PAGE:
Singled Out #3: The Impatient Sisters, Jirapah, NJWA, Coming Up Roses, Leo Ari

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More quickfire opinions on recent singles from the region from Azzief and Fikri on this week’s edition of Singled Out. From The Impatient Sisters’ new ballad “Hopeless” to Leo Ari’s welcome return with “Manic Panic”, via new songs from Indonesia’s well-liked Jirapah and new Singaporean band Coming Up Roses, there’s probably something for everyone in this batch. Hopefully.

The Impatient Sisters – Hopeless

Azzief: I’m not fundamentally opposed to slow, maudlin music, but this is just almost entirely beige and wallpaper that I just can’t find anything to like about it. Ok, the production is fine, the vocals are all technically spot-on, but the whole song just passes by like a whole load of nothing. It’s nice, I guess, but I find niceness (on its own) in music to be particularly unexciting and not worthy of being an end in itself. 5/10

Fikri: “Hopeless” is more melancholic in comparison to the majority of their previous tracks and releases, something that caught me off guard although the song title did give me a sense of what the song would be about. The vocal harmonies and production are polished and work with the song. The track also features Farez Khan (of electronica outfit Dangerdisko), but I wish he was a bit more prominent in the track beyond backing vocals. 7/10

Jirapah – Menjamur

Azzief: The opening blast of feedback caught my ears immediately, and while I was very slightly disappointed that the rest of song wasn’t nearly as noisy as its first few seconds, it’s still a solid song overall. Bouncy yet breezy, with the right amount of confidence needed to pull off this somewhat-jangly indie rock sound. Great guitar melodies, too. “Menjamur” is definitely the sound of a band that knows what they’re doing. 7/10

Fikri: There’s a lot of new things happening for this indie / post-punk band from Jakarta: their first new single in a long time,  their first single in Indonesian, and a new lineup (more of a reshuffle really). “Menjamur” flows right, and has a balance amount of jangly lines, fuzz, and feedback. It did take me a couple of listens to get it, but when I did, it lingered for a while. Looking forward to more from them. 8/10

NJWA – Take Love Back

Azzief: “Take Love Back” is suitably huge and arena-sized, befitting NJWA’s vocal prowess. I can definitely see this appealing to her core fanbase and many more besides, but, as you might have guessed from the way this sentence started, it’s not quite for me. I don’t dislike anything about it beyond the production, which sounds a bit too compressed for my ears, but it didn’t quite win me over, either. Might have to catch this live to really “feel” it. 6.5/10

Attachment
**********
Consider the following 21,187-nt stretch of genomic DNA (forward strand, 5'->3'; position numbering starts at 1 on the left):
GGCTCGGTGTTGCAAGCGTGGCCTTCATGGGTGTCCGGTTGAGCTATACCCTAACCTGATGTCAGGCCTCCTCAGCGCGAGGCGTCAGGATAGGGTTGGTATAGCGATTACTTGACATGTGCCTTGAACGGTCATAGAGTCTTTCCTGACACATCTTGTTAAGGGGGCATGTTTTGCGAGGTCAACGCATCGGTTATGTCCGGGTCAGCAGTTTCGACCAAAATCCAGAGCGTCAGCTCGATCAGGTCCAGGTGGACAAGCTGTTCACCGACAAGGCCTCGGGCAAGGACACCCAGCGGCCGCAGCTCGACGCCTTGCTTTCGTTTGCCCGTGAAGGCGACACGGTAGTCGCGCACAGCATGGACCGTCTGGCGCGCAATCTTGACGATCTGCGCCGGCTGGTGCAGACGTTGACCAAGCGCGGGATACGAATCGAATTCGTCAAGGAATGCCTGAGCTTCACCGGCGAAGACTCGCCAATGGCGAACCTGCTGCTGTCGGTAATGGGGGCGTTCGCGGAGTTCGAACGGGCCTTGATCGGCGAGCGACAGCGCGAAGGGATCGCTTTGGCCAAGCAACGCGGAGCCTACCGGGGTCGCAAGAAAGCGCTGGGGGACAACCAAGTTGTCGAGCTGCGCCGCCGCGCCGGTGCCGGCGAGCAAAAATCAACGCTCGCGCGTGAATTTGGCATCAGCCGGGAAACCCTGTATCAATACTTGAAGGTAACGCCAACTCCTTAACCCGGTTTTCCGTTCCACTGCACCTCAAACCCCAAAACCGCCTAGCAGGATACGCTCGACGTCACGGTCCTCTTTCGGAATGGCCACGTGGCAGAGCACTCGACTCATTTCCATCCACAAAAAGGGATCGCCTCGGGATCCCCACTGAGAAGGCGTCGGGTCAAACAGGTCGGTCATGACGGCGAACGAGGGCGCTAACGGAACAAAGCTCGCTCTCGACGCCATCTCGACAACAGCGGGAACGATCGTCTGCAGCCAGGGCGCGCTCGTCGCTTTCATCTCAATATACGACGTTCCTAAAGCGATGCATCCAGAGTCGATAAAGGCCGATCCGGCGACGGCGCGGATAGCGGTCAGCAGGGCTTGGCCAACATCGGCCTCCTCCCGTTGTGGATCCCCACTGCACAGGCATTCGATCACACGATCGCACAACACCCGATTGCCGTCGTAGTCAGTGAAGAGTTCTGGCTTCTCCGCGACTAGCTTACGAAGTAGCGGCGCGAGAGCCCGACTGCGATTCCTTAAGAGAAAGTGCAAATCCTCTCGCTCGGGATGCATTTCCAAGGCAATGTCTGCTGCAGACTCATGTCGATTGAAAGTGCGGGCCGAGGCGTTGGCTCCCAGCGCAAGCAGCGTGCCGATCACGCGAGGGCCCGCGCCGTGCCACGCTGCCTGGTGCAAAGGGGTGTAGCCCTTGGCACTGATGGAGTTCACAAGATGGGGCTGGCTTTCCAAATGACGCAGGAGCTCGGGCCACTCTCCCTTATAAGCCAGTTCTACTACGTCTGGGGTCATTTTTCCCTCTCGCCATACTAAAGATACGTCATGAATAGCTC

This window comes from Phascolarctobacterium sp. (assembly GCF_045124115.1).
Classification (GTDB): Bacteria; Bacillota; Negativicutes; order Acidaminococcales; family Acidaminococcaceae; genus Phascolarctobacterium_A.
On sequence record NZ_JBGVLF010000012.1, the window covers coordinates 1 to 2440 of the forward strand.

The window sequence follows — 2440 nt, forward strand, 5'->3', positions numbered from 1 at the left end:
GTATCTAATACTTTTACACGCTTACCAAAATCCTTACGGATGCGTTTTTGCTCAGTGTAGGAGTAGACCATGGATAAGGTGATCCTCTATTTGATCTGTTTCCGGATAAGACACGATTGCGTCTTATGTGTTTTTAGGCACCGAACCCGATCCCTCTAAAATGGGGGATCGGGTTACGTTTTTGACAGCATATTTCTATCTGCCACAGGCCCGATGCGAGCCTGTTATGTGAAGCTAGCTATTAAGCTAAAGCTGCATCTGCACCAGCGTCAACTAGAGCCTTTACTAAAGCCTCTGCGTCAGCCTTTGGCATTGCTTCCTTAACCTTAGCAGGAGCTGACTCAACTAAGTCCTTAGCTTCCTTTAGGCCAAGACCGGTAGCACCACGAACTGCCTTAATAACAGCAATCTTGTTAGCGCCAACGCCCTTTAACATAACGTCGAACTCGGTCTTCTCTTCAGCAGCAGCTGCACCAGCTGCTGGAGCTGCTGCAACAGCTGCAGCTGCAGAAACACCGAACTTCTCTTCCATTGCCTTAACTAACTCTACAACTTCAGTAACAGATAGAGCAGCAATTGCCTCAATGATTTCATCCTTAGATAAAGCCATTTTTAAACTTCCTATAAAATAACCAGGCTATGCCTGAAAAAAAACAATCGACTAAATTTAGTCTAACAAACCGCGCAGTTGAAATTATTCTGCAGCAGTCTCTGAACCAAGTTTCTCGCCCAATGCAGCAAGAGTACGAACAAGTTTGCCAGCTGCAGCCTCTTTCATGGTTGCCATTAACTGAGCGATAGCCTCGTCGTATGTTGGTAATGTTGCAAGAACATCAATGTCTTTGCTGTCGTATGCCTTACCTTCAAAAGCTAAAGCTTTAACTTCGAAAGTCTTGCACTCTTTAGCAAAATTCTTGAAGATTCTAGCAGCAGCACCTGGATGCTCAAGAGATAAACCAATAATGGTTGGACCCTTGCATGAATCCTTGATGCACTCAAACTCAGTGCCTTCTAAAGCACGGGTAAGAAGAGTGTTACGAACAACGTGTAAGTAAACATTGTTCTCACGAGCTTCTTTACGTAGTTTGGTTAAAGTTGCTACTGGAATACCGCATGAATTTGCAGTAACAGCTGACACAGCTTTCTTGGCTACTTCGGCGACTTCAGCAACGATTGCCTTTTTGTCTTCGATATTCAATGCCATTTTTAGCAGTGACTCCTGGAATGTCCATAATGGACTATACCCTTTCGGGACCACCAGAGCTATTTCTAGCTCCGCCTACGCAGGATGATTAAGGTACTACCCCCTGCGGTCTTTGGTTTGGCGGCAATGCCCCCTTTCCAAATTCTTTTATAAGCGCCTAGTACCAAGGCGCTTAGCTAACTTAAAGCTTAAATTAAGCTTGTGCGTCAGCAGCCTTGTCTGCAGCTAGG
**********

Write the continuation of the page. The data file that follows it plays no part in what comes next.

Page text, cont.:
Fikri: NJWA’s latest single, “Take Love Back” really highlights her vocal prowess, something that I would imagine could induce goosebumps in a live setting (happened to me before). I didn’t quite expect the chorus-breakdown parts, but it adds dynamics to the track, which keeps it interesting. 8/10

Coming Up Roses – Fall

Azzief: It’s okay. That’s really all that I feel like I can say about this song. Sure, the vocal melodies remind me a bit too much of the bad old (but somewhat nostalgic) days of radio rock in the late 1990s and early 2000s, but there’s nothing about this that really offends. Sadly, there’s also nothing about this that’s memorable or exciting. One of those songs (and bands) I’ll probably struggle to remember in a week or so. 4/10

Fikri: There’s something familiar about “Fall” that I can’t quite put my ear on. It could be that it’s a little formulaic in a sense that they are referencing their influence a bit too closely, or something that I’ve heard on the radio / MTV from the early 2000s. 5/10

Leo Ari – Manic Panic

Azzief: This is pretty rich of me to say, but I was (and remain) quite turned off by Leo Ari’s pronunciation, given how up front the vocals are. I know, I know, it’s 2019 and we’re all supposed to “own” whatever we are but it’s still a bit of an issue for me. His performance is fine, however, and the song itself is pretty good. It has a lot of good touches, the production is solid, and I like the flow and how it features something of a linear progression instead of the usual verse-chorus-verse repetition. The laid-back middle section does run a bit too long for my tastes, but it adds to the impact of the crescendo. 7/10

Fikri: After some time off, its good to see Leo Ari releasing new music. A well produced and polished track (with a great looking music video), and an arrangement that progresses throughout the song. The track also features Takahara Suiko (The Venopian Solitude) and Leaism on backing vocals, which I find interesting. However, his pronunciation doesn’t sit very well in the track to my ears. 7/10